It's a dirty job but somebody has to do it.

And that somebody should be you since repacking the exhaust on your dirt bike or ATV is a pretty simple and straightforward process.

First, know when to say when. It doesn't matter if you're riding a 2-stroke or 4-stroke engine, dirty exhaust packing is dirty exhaust packing. The sound is a dead giveaway. Instead of a throaty muscular tone, the exhaust emits a tin can pitch. You'll know it when you hear it. Additionally, if you're riding in events or areas restricting decibels, old exhaust packing sometimes makes the difference between coming in under the posted sound limits and sitting out.

You'll also experience some horsepower loss. So when one or both happen, it's time to repack the exhaust. But if you're the meticulous type, you won't let it get this far. Like a lot of other maintenance needs, check the owner's manual for hour intervals or quite often a few years of riding experience lets you know when it's time before the loss of power hits.

OK, now it's time to unpack.

Depending on the make and model of the exhaust you'll have to drill out the end cap rivets, using a rivet gun, and replace the drilled out rivets after positioning the new packing. When removing the rivets, use the correct drill bit so you don't damage the end cap and the holes for the rivets. Install the correct size rivets and don't use cheap replacements otherwise risk losing the end cap. If you're lucky, some cans have a bolt on the end which easily removes and reattaches. So keep this little tidbit in mind next time you go shopping for an exhaust upgrade!

This exhaust has rivets that need removing so the exhaust packing can be changed

Once removed, the exhaust, muffler, slip-on (all the same just depends on what circles you float in) needs cleaning. Use a contact cleaner or other type of solvent to rid the inside of carbon build-up. Now is a good time to shine the outside if you wish.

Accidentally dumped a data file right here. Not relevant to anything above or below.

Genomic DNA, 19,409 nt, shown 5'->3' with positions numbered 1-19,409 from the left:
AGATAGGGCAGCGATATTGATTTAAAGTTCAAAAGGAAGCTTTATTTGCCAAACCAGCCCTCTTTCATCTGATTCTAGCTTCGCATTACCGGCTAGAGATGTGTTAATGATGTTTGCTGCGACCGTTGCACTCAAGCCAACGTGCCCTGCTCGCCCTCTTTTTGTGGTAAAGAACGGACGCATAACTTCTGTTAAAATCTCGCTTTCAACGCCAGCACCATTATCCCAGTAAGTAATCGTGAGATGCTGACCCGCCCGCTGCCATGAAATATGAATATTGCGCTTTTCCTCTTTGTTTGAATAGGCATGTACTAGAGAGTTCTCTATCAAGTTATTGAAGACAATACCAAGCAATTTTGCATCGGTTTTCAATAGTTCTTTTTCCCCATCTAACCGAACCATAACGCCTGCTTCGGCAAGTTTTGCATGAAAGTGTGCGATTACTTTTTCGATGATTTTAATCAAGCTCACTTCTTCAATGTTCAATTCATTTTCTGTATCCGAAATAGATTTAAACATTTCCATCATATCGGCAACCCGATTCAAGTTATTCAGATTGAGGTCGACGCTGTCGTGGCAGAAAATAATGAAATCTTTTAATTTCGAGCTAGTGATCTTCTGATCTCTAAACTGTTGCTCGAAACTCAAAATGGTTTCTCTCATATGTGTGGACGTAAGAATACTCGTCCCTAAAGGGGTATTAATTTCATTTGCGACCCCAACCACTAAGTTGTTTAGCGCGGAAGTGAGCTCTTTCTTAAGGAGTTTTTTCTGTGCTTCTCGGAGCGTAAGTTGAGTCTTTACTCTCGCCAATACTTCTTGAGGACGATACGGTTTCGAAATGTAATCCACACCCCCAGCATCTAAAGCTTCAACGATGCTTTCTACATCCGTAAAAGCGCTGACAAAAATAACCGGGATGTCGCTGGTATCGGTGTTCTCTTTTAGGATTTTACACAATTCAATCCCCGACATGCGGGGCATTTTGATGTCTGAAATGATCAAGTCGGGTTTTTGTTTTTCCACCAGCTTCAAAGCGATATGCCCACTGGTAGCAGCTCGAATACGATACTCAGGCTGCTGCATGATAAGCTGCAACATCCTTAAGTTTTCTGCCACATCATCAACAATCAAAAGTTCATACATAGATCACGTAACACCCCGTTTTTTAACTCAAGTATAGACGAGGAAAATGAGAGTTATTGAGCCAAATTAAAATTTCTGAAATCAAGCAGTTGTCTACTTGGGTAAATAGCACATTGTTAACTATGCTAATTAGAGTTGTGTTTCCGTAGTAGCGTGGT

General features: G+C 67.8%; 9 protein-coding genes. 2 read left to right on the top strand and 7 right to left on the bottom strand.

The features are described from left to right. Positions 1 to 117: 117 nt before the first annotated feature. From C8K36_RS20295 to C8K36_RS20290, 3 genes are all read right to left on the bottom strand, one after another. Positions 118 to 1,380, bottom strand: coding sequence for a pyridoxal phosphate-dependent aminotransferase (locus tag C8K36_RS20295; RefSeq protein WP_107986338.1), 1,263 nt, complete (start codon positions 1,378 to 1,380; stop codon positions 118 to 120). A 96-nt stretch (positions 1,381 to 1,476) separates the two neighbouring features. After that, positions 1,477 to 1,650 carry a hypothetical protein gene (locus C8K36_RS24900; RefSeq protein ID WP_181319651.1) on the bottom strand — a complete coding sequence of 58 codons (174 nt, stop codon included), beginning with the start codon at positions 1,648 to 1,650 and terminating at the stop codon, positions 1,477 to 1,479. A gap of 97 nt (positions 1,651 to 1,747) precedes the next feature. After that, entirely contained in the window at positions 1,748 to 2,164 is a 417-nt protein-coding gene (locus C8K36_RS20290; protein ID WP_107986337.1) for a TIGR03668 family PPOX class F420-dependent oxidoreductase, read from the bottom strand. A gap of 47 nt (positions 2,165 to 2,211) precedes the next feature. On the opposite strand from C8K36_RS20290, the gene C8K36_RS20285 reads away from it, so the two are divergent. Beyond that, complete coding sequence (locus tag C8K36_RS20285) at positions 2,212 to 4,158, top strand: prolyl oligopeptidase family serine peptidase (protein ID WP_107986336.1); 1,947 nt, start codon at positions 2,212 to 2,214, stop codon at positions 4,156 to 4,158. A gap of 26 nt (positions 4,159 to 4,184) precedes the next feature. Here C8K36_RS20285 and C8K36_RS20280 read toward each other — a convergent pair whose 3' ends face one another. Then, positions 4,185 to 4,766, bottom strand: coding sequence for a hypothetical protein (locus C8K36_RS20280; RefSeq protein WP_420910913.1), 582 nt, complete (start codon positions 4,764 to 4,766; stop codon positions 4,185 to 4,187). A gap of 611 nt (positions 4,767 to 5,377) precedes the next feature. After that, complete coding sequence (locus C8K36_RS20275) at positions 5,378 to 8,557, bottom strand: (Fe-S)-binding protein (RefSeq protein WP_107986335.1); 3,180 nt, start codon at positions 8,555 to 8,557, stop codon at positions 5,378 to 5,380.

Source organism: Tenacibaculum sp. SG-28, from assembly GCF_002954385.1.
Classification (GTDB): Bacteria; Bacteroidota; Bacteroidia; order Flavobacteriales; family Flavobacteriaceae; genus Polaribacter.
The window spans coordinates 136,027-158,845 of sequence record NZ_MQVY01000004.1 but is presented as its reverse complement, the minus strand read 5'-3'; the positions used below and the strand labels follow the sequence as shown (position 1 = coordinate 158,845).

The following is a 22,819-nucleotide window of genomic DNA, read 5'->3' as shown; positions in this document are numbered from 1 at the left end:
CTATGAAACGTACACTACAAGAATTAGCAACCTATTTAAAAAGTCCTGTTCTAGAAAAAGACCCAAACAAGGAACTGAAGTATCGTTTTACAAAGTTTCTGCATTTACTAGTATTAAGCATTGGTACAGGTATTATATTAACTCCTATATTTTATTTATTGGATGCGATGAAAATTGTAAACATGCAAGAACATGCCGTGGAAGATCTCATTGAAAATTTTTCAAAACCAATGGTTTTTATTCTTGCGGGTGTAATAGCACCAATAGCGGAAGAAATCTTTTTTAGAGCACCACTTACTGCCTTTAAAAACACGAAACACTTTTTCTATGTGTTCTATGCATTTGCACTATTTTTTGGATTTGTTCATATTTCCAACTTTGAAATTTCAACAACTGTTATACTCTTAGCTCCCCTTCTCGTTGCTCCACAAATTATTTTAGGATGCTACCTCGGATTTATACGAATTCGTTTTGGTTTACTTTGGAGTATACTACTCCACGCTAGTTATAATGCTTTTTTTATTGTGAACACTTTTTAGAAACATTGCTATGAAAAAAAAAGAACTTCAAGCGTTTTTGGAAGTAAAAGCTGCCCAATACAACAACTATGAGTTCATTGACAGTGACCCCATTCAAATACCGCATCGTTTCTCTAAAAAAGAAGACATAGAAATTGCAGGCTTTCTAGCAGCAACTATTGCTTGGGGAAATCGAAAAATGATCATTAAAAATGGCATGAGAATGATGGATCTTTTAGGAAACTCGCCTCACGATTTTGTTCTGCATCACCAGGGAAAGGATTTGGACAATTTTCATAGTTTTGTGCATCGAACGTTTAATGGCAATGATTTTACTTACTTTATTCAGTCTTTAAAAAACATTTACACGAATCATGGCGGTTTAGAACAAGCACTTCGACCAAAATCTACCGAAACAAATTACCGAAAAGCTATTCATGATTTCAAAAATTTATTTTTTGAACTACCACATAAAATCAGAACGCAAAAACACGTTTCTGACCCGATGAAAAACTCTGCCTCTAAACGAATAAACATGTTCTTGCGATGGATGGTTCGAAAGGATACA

After the inside is clean and dry you can add the fresh packing. Most exhaust packing is made from fiberglass. It's similar to attic insulation so if you've ever worked with the stuff, it's pretty nasty. Wear gloves when handling the packing as it's prickly and itchy. It also might be a good idea to wear eye protection so it doesn't cause irritation. But, luckily, the exhaust packing is much more manageable then 1,000 square feet of insulation.

The exhaust packing likely comes in a sheet though some like Big Gun is pre-rolled and simply inserts inside any of the company's exhaust pipes. You want a tight fit otherwise you'll burn through it pretty quick so cut the packing to the muffler length, roll like a sleeping bag, and determine whether you can position inside the muffler without crumpling but maintaining a tight, secure fit. If not, you'll need to size accordingly. Using tape like electrical or masking tape to compress the roll allows for maximum amount of exhaust packing. The tape quickly burns off leaving you with a full pipe.

Once finished put the end cap back on using the rivet gun or reattach the bolt. Start the engine and you might initially see some excessive smoke, which is normal, and some packing might spit out, also normal. If you didn't place enough packing you'll know by the tin can sound otherwise enjoy the new horsepower and get out and ride!